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22 September 2010


And Receiving Feedback
Most writers seek feedback on their writing. Certainly if you are hoping for publication, the biggest feedback you can have is the number of books sold. But this is equally true of articles, short stories and even flash fiction. Having your work read by other writers who can provide succinct and constructive critiques before submission could mean the difference between the slush pile and the coveted letter of acceptance. 
But many of us (and I'm talking from a personal perspective here)sometimes find it difficult to accept some of the feedback. I suppose it depends on the way things are going, writing or life wise, but sometimes a comment, meant to help, throws you into a fit of the wobblies and a dip in your confidence as a writer. This is, I would imagine, the same for anyone receiving feedback on their performance. I recall the dreaded day of appraisals when working in the real world, with managers who wouldn't know the meaning of constructive feedback if they fell over it! But if we want to develop ourselves as writers, we need to continue to seek and respond to feedback in a way that benefits our writing. We then may move from being a pedestrian writer to growing into our own writing style and being recognised as such. 

Since creating Writers Abroad, a writing community for Ex-pat writers I have grown a thousand fold in terms of my writing. And I will keep repeating this claim because the feedback I have received has resulted in being my work being short listed and published. And it's not just me, other members too. I must say that I am far more gracious with my fellow writers comments as they understand what it feels like, the scrutiny, rather like an audition for a movie but in virtual terms. They understand the hard work; the occupation of your world by characters that may need to be ditched; that perfect description which 'tells' instead of 'shows'; the scene which although funny, adds nothing to the story and has to go. So although their feedback is honest and direct, it is countered with suggestions, thoughts and lots of  nitpicks which I happily go along with (though I probably need prodding about cutting that scene).
So for what its worth, here is my advice for taking it on the nose in terms of feedback on your writing...

  • Accept that it is normal you are going to feel emotional about parts of your story. Having read the feedback, put it aside for a few days and let it stew. You will see the sense.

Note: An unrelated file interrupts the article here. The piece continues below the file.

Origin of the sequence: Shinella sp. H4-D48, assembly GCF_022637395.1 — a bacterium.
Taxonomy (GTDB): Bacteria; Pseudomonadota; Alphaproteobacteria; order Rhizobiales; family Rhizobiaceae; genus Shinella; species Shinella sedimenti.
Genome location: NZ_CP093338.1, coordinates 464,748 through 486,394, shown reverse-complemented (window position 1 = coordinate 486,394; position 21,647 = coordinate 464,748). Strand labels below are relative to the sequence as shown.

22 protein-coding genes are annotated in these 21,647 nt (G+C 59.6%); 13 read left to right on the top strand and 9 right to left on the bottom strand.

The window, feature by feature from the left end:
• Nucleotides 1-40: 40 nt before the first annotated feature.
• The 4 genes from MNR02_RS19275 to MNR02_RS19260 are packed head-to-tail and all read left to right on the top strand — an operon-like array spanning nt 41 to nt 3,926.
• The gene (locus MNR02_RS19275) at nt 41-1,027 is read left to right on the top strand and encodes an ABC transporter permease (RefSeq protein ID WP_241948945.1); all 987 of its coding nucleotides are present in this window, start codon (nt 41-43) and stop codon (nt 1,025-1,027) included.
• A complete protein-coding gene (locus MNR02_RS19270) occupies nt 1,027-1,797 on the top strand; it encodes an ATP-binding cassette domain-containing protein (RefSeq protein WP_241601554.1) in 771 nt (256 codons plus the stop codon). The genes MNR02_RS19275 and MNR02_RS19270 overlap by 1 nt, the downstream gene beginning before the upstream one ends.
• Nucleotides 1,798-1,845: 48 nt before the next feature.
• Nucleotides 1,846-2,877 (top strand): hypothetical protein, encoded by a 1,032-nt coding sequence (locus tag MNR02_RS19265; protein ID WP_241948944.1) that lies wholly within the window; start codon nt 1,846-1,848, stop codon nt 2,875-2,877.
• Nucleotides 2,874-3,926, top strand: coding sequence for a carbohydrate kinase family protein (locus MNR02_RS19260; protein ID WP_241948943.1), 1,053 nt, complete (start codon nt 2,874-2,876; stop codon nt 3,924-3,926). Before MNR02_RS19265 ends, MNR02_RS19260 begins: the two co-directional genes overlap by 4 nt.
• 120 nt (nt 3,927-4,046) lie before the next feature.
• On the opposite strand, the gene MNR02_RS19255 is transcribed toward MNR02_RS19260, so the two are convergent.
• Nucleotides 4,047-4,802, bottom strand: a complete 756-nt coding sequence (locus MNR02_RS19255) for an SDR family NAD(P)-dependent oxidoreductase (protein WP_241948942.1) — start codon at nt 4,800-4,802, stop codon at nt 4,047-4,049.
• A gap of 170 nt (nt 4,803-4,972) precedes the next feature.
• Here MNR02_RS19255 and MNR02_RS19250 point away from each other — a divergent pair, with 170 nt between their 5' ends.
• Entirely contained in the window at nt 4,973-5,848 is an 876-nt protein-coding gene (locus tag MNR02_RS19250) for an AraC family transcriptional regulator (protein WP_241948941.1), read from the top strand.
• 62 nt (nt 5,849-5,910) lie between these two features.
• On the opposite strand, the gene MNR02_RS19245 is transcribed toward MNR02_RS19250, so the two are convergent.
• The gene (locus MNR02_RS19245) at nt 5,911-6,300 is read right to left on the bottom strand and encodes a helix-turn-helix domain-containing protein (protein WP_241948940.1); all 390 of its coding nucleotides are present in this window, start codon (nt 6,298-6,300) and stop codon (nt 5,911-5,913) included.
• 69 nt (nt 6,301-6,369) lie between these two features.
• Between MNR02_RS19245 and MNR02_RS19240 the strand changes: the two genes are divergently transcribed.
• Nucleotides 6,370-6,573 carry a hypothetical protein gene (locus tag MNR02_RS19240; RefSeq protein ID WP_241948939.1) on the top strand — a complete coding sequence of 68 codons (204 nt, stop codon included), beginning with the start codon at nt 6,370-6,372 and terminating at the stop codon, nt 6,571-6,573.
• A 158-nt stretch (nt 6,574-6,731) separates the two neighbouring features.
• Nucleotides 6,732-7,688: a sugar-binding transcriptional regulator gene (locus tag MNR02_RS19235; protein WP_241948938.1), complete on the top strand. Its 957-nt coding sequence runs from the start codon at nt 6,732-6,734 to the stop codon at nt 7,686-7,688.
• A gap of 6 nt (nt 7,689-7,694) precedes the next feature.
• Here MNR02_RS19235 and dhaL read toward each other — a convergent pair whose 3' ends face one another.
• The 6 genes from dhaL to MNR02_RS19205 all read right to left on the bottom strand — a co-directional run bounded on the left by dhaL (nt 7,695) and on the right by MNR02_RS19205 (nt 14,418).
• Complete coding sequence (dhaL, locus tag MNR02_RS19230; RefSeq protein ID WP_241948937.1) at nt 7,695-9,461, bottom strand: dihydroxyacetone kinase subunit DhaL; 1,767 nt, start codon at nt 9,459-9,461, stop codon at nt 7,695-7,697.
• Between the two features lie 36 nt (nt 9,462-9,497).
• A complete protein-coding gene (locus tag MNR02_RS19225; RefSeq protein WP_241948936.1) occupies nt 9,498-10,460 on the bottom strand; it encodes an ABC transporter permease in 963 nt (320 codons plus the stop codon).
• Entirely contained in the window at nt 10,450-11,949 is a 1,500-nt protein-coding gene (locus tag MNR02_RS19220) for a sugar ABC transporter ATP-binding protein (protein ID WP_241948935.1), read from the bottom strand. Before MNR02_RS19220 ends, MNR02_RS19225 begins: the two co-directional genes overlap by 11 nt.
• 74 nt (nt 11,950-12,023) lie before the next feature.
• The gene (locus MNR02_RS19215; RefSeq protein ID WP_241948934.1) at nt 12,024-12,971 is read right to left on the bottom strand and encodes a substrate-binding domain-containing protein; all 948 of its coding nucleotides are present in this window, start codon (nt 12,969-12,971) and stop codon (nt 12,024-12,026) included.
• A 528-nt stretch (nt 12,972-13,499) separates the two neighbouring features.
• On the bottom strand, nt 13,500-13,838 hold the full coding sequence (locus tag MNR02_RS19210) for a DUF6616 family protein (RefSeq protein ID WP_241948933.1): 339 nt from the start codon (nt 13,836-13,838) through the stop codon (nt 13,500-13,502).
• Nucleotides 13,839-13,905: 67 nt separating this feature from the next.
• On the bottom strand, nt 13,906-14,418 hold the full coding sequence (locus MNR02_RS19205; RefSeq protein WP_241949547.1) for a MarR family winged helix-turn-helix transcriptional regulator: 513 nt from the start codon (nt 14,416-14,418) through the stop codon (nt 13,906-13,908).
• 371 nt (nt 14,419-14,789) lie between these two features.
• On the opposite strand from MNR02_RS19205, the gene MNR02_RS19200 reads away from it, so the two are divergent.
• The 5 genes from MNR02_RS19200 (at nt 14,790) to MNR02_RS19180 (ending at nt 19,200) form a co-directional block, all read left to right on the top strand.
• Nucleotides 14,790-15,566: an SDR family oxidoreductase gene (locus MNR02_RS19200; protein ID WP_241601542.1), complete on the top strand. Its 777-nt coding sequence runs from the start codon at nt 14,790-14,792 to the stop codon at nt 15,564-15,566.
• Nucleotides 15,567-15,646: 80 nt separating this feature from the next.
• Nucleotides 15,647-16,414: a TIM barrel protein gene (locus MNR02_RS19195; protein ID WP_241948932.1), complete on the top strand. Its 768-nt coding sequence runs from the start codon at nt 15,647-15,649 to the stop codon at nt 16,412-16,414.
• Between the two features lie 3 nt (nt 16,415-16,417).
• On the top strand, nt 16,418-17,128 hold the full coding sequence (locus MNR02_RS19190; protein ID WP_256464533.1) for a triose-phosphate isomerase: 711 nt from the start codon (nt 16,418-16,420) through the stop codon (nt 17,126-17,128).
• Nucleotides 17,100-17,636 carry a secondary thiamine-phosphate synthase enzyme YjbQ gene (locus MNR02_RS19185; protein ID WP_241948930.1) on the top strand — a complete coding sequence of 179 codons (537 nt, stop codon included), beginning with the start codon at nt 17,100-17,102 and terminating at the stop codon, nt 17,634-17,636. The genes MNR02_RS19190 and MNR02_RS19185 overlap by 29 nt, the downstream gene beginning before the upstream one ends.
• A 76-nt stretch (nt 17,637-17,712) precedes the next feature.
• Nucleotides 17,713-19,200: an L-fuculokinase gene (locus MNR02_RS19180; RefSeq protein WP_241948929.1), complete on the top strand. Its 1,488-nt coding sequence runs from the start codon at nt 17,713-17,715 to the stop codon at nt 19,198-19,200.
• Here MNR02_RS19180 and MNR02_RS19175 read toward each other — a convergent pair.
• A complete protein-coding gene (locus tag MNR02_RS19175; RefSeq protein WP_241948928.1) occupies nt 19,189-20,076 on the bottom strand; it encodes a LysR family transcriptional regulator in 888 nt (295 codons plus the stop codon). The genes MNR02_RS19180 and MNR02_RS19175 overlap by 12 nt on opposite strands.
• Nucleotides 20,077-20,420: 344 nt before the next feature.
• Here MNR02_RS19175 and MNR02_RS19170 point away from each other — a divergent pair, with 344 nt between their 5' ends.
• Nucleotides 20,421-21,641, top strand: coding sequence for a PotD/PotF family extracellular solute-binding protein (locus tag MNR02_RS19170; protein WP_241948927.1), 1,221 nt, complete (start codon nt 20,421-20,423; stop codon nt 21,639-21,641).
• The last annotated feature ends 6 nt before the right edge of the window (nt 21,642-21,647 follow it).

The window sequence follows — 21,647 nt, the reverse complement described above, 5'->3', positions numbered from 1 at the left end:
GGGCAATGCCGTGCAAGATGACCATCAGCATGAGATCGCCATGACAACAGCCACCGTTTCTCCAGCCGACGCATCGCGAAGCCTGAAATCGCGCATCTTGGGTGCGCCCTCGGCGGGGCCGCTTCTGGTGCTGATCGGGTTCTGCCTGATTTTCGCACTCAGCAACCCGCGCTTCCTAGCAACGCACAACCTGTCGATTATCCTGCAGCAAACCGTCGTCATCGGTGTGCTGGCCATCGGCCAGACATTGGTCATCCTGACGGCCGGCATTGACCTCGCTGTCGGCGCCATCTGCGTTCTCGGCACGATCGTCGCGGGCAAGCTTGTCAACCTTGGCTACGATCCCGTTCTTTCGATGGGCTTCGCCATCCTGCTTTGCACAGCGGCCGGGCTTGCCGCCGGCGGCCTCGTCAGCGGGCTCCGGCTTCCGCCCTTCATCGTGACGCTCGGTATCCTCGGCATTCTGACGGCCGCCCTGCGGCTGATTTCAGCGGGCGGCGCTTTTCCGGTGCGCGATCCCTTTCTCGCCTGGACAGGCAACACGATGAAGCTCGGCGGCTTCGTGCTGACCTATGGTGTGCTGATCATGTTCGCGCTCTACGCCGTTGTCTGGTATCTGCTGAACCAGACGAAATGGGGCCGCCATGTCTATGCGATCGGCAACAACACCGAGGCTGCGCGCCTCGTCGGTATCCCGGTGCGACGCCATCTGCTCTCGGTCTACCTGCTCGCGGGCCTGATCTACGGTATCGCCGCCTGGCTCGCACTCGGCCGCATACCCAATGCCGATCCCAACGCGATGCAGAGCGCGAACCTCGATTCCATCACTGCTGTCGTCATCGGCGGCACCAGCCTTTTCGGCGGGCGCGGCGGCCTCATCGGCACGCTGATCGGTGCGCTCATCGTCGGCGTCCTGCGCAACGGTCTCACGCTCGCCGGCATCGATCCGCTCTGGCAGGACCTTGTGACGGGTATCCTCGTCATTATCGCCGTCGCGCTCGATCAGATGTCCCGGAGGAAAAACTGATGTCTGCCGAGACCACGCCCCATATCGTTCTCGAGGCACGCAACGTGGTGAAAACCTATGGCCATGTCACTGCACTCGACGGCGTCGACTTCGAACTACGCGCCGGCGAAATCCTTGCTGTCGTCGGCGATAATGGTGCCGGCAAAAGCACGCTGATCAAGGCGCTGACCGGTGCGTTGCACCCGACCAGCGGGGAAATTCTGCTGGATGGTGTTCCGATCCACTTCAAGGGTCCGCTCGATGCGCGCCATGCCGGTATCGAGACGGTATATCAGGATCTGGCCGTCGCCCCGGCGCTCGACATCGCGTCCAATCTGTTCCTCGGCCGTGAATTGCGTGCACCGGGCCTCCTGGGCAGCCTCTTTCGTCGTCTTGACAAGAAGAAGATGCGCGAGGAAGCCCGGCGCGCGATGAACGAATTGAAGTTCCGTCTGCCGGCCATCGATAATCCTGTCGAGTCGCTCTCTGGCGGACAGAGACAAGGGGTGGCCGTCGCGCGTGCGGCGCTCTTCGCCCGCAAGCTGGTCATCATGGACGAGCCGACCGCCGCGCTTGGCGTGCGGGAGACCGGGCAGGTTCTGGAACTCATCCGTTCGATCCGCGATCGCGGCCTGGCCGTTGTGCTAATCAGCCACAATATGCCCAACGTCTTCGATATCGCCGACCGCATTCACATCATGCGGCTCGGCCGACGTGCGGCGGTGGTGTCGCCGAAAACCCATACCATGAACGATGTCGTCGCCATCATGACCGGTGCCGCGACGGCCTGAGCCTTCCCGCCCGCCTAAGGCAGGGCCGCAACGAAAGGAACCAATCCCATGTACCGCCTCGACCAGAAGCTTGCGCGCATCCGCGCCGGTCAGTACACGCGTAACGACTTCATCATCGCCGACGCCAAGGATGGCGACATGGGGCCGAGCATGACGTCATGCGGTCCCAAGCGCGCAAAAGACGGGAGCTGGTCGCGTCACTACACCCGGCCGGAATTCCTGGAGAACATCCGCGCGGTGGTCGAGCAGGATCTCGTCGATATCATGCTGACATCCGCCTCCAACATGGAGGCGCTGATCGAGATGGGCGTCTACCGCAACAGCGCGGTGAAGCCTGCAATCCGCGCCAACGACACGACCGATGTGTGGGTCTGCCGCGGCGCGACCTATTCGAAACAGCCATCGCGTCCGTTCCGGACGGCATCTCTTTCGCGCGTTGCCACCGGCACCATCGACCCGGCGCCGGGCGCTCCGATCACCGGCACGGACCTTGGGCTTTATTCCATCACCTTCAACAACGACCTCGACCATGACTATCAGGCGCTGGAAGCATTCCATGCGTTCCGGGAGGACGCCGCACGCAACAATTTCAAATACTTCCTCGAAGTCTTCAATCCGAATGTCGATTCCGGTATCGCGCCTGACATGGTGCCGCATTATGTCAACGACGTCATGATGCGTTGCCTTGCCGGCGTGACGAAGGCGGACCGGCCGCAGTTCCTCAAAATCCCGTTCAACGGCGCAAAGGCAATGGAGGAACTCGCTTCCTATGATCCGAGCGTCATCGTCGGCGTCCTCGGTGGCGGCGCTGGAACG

• Keep an open mind about characters, scenes and settings. Listen to the feedback, see it through a readers eye.
  • Try out the suggestions and see for yourself. Never delete your first drafts, you can always go back if you feel it doesn't really work.
  • Put the feedback into practice with your other work. Writing critiques can often pick up on areas that you may be weak on. Use it to develop your craft.
  • Accept that feedback is part of your personal development as a writer. For me it is far more valuable than attending a course or reading a 'how to' book. 
So don't banish your writing ego, it's the part which makes you the writer you are. But no ego is perfect and that goes for its writing too.

Don't Think Just Write

17 September 2010

Back In (Writing) Business

And At My Desk
It's been a long and hot summer, as you can see by my absence. I am so glad that autumn is on it's way and am even enjoying the storms and consistent rain we are experiencing at the moment... after temperatures of over 40 degrees, my brain is starting to function a little more as normal (whatever normal maybe).

But I haven't been slacking, promise... I've launched a new website for my fiction persona, Louise Charles along with a new blog. "Why oh Why" I hear you cry? Well, I have a number of fictional pieces all 'works in progress' and not getting much further than that. And I made a decision over the summer to commit myself to getting these WIP's into shape, or rewritten and to make that commitment as public as I possibly can. So the new website has a page dedicated to each novel, with a brief blurb about it and regular weekly progress reports will be posted on the web. I'm not sure I can post up chapters, due to copyright issues, but I may post up the odd edited excerpt for comments, criticism and a careful scrutiny...but I'm not promising. What I have promised to myself, is that I owe it to myself to invest the time in polishing and finishing these pieces. And the other pressing issue is that NaNoWriMo month is not far away and I have another story prickling at the tips of my fingers and so I need a plan... or as I've often been heard to say - JFDI!
So please visit my new website 'Louise Charles - Writer in Progress and the blog 'Writer in Progress' and keep me company on my quest.

Don't forget the Writers Abroad is seeking fictional short stories for an anthology of Expat Life. These stories can be drawn from real experience and written into story format of up to 2,500 words. Check out the guidelines on the website....

Have a good weekend...

Don't Think Just Write